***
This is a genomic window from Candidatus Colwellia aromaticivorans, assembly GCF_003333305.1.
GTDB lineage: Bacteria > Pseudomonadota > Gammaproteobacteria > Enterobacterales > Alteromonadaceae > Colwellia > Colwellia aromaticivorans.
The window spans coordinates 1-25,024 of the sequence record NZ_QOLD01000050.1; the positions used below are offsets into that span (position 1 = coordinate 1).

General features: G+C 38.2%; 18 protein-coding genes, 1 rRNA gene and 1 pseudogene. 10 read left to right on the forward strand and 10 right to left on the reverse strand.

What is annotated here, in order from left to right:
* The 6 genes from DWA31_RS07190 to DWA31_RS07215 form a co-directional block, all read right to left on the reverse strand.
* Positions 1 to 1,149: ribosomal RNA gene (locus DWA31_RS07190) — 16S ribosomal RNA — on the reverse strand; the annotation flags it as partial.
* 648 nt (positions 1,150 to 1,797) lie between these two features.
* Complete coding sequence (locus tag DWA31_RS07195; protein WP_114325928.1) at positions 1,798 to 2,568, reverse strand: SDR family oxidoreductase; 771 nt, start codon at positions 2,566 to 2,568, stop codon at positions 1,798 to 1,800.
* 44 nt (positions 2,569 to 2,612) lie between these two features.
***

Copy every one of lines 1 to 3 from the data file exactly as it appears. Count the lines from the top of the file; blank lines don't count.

This is a genomic window from Candidatus Colwellia aromaticivorans, assembly GCF_003333305.1.
GTDB lineage: Bacteria > Pseudomonadota > Gammaproteobacteria > Enterobacterales > Alteromonadaceae > Colwellia > Colwellia aromaticivorans.
The window spans coordinates 1-25,024 of the sequence record NZ_QOLD01000050.1; the positions used below are offsets into that span (position 1 = coordinate 1).